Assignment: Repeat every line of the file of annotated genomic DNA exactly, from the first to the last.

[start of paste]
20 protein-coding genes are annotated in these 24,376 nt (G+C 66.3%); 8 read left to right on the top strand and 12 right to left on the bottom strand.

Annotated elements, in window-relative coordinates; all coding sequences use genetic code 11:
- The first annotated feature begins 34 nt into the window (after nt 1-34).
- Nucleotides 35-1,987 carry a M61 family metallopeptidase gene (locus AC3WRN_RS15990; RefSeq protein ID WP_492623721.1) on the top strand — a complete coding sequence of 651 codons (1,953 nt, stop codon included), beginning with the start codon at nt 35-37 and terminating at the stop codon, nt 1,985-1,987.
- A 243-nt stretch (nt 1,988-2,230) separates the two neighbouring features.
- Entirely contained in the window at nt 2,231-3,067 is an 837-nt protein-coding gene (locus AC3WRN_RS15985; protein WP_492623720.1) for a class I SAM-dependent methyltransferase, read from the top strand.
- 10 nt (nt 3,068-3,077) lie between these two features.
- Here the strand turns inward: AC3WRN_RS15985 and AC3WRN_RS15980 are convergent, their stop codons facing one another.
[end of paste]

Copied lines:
20 protein-coding genes are annotated in these 24,376 nt (G+C 66.3%); 8 read left to right on the top strand and 12 right to left on the bottom strand.

Annotated elements, in window-relative coordinates; all coding sequences use genetic code 11:
- The first annotated feature begins 34 nt into the window (after nt 1-34).
- Nucleotides 35-1,987 carry a M61 family metallopeptidase gene (locus AC3WRN_RS15990; RefSeq protein ID WP_492623721.1) on the top strand — a complete coding sequence of 651 codons (1,953 nt, stop codon included), beginning with the start codon at nt 35-37 and terminating at the stop codon, nt 1,985-1,987.
- A 243-nt stretch (nt 1,988-2,230) separates the two neighbouring features.
- Entirely contained in the window at nt 2,231-3,067 is an 837-nt protein-coding gene (locus AC3WRN_RS15985; protein WP_492623720.1) for a class I SAM-dependent methyltransferase, read from the top strand.
- 10 nt (nt 3,068-3,077) lie between these two features.
- Here the strand turns inward: AC3WRN_RS15985 and AC3WRN_RS15980 are convergent, their stop codons facing one another.